US Anti-Marijuana Campaign Highlights Pressing Problems

A boy and a girl are sitting together on a couch, smoking several joints in
what seems like a fairly short time span. As the girl eventually starts to
pass out, the boy begins to unbutton her blouse while she meekly, almost
inaudibly, pleads with him to stop...

I was sitting on my couch, enjoying my breakfast while watching the 4:00 pm
episode of The Simpsons on ABC. As I turned away from the TV, the image of
a bong suddenly appeared onscreen. Curious, I fixed my gaze upon the idiot
box once again, only to discover real idiots. Two teenagers are sitting in
the den, getting blazed. After a while, one of the geniuses finds a handgun
in a desk drawer, certain it's not loaded. Surprise! It is. Whoops, the
other kid's dead. Shucks.

This commercial is one of many in a new American campaign, shown on
Canadian stations, which just don't make sense. It's time consumers all
over North America step back from their television sets and ponder the
problems associated with this situation.

First off, many of these commercials are followed-up by a Budweiser ad.
Hopefully, the irony's not lost on anyone. As anyone who's ever woken up
muttering, "What happened last night?" can attest, alcohol's
reality-distorting properties far exceed those of its narcotic partner in
crime.

The Center on Alcohol Marketing and Youth recently declared that minors in
the US are 60 times more likely to see alcohol ads than a message
discouraging underage drinking or drunk driving. Maybe the government
should shift its focus a little. Having visited the United States twice
last month, and having both times successfully purchased beer without being
asked for ID, I would say alcohol is readily available for minors.

The only explanation for this advertisement is the unprecedented transfer
of government funding over to "defence". Maybe the honest producers of the
commercials didn't have enough jack left over to create a campaign that
makes sense.

Why the hell would anyone leave a loaded handgun in the top drawer of his
study? This commercial only underscores the practically unacknowledged
social problem of gun control in the US. The American conclusion: the pot
definitely caused the kid to shoot his friend, not the presence of a deadly
weapon.

The first time I saw one of these ads, I thought I was watching a Saturday
Night Live sketch. A favourite is "Dan's Cartel": Dan likes to smoke weed.
Dan's dealer sells him weed. Dan's dealer's dealer's dealer is involved
with a foreign drug cartel that is responsible for the murder of a family
of four. The conclusion: there's no question Dan is fully responsible for
the death of those poor folks. This is a very sad story. Unfortunately, it
serves only to reinforce the desperate call for legalization; as such, the
government could regulate the industry, thus cutting out the need for
black-market dealing.

As rumours swirl regarding the very real possibility of the Canadian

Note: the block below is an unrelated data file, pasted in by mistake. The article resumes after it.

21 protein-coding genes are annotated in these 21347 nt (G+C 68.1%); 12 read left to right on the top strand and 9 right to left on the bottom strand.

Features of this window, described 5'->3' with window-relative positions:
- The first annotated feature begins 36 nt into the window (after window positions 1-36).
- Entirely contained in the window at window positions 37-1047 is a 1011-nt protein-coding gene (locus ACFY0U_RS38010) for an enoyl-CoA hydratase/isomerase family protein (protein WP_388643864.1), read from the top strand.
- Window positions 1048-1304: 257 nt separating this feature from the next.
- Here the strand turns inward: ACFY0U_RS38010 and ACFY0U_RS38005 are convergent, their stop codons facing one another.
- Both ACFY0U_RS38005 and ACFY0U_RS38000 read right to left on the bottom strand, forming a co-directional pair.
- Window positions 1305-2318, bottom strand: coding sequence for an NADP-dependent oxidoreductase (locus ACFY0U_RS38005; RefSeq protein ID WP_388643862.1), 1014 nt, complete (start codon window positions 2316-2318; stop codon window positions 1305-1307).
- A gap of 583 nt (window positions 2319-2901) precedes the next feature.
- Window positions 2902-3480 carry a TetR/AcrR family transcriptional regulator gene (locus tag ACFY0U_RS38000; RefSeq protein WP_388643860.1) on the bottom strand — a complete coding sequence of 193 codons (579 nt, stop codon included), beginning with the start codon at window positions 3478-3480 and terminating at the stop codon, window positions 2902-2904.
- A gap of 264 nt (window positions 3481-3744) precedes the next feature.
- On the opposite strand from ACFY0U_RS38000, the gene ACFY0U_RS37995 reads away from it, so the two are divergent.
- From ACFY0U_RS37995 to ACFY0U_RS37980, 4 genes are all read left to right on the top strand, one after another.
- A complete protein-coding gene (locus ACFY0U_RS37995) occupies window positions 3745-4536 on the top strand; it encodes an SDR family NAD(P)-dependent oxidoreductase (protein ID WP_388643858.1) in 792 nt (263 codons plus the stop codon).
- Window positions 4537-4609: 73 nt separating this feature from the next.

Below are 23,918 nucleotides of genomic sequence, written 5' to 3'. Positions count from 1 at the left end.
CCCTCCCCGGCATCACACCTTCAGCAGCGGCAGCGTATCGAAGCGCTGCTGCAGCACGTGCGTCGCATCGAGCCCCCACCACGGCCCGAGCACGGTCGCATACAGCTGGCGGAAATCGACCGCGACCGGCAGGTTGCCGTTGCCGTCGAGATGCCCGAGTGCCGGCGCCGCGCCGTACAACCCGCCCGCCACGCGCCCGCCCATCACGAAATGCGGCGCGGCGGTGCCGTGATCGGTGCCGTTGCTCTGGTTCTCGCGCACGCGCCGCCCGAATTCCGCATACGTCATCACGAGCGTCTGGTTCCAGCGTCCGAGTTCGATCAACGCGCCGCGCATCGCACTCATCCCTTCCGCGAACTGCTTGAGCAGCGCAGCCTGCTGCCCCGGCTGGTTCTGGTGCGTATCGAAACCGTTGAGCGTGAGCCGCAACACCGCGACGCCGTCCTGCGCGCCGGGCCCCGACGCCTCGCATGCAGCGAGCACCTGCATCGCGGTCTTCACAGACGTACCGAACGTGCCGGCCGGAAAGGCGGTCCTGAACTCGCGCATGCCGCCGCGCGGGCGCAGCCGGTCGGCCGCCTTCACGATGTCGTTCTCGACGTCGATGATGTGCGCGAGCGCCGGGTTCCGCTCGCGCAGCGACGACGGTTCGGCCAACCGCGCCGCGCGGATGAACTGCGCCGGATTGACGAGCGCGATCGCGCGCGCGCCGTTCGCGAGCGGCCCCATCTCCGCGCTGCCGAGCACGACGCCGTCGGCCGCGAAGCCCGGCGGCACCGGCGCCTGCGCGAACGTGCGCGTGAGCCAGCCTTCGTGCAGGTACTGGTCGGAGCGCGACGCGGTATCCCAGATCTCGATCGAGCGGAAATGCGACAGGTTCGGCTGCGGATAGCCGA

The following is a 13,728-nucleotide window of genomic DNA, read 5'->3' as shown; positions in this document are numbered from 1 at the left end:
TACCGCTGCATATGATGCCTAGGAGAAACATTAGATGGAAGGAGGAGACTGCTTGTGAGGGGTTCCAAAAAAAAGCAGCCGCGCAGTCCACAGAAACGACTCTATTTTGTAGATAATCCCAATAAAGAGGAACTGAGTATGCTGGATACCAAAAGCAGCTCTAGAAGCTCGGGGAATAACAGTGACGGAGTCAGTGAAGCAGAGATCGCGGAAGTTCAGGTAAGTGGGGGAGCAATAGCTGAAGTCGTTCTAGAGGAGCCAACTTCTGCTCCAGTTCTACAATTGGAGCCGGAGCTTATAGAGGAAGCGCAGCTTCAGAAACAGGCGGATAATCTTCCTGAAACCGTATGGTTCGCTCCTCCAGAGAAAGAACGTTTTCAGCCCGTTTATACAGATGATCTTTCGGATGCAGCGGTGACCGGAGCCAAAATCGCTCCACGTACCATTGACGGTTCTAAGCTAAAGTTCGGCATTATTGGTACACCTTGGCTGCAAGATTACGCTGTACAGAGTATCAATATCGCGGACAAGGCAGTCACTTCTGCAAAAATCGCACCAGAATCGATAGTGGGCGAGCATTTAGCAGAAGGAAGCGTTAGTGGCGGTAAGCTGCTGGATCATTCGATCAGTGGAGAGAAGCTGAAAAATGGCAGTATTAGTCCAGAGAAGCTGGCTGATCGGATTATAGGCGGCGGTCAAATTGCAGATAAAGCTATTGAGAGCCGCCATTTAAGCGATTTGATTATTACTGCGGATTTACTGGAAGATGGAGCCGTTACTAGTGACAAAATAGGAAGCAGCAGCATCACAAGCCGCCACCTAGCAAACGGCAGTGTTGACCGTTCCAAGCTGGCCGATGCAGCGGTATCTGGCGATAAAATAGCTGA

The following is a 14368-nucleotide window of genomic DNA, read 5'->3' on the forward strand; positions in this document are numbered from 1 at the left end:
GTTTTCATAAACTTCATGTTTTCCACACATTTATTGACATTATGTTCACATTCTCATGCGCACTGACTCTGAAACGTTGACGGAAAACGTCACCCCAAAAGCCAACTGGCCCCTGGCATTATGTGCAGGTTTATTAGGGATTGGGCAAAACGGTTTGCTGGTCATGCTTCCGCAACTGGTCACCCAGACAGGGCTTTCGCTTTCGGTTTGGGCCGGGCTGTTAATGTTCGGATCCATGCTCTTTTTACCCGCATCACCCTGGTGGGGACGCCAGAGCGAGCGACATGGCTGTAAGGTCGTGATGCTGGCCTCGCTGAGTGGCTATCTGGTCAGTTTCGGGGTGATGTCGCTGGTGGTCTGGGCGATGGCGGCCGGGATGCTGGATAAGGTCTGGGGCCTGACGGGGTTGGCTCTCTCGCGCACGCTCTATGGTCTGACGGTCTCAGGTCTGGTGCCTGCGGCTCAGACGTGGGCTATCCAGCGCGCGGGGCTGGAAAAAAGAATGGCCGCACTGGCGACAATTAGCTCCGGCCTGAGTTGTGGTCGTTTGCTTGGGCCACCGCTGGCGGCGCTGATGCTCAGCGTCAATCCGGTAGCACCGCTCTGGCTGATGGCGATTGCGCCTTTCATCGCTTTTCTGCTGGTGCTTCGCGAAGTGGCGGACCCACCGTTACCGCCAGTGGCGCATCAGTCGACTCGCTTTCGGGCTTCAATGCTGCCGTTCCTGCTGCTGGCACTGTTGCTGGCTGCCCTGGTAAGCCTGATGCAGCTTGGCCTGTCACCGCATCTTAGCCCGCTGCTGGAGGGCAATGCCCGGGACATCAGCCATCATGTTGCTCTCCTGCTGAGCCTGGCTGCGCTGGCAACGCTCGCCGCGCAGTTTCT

decriminalization of 'wacky tabaccy', one can't help but shed a tear for
those poor Americans who don't know any better than to trust this foolish
poppycock. Imagine a couple of good ole boys down south, polishin' their
guns an' drinkin' their 40s, chasing down a commune of hippies because they
cause America's problems.

McGill Sociology Professor Rod Nelson explains that industry responsibility
messages of this sort, historically, have experienced very low success rates.

"[In most cases], the curve continues on with no blip at all," says Nelson.

He elaborates that public service advertisers lack credibility, partly
because they tend to frame social issues as personal problems, ignoring the
larger structures that may be causing this effect. In other words, we are
shown kids getting high, but left with the question: what is the role of
the family? What about peer groups, and schools? These burning questions do
not seem to be addressed at all.

So what do fellow McGill students think about this controversial
advertisement campaign?

"Over-exaggerated," says Tara Wood, a U1 Anatomy and Cell Biology student.
"They should direct their attention to more lethal drugs, like ecstacy...
[since] nobody knows how pure it is."

"[They] play upon the fears of parents who, in all likelihood, have never
smoked up," says Matt Thompson, a U1 Psychology student, who thinks the
commercials are misleading. "The government's resources would be better
spent on improving destructive social problems, like use of date rape drugs
and violence against women."

Aside from quadruple-murders, accidental gun-firings, car crashes, unwanted
teenage pregnancies and high school bathroom arrests, marijuana is known to
cause a blissful, euphoric feeling and insatiable hunger. It's hard to say
whether this campaign has experienced any success as of yet, but if history
is any indicator, the US anti-drug task force would best serve to chill
out, grab some munchies and head home.


Pubdate: Tue, 18 Feb 2003
Source: McGill Tribune (CN QU Edu)
Contact: tribune@ssmu.mcgill.ca
Copyright: 2002 The McGill Tribune
Website: http://tribune.mcgill.ca/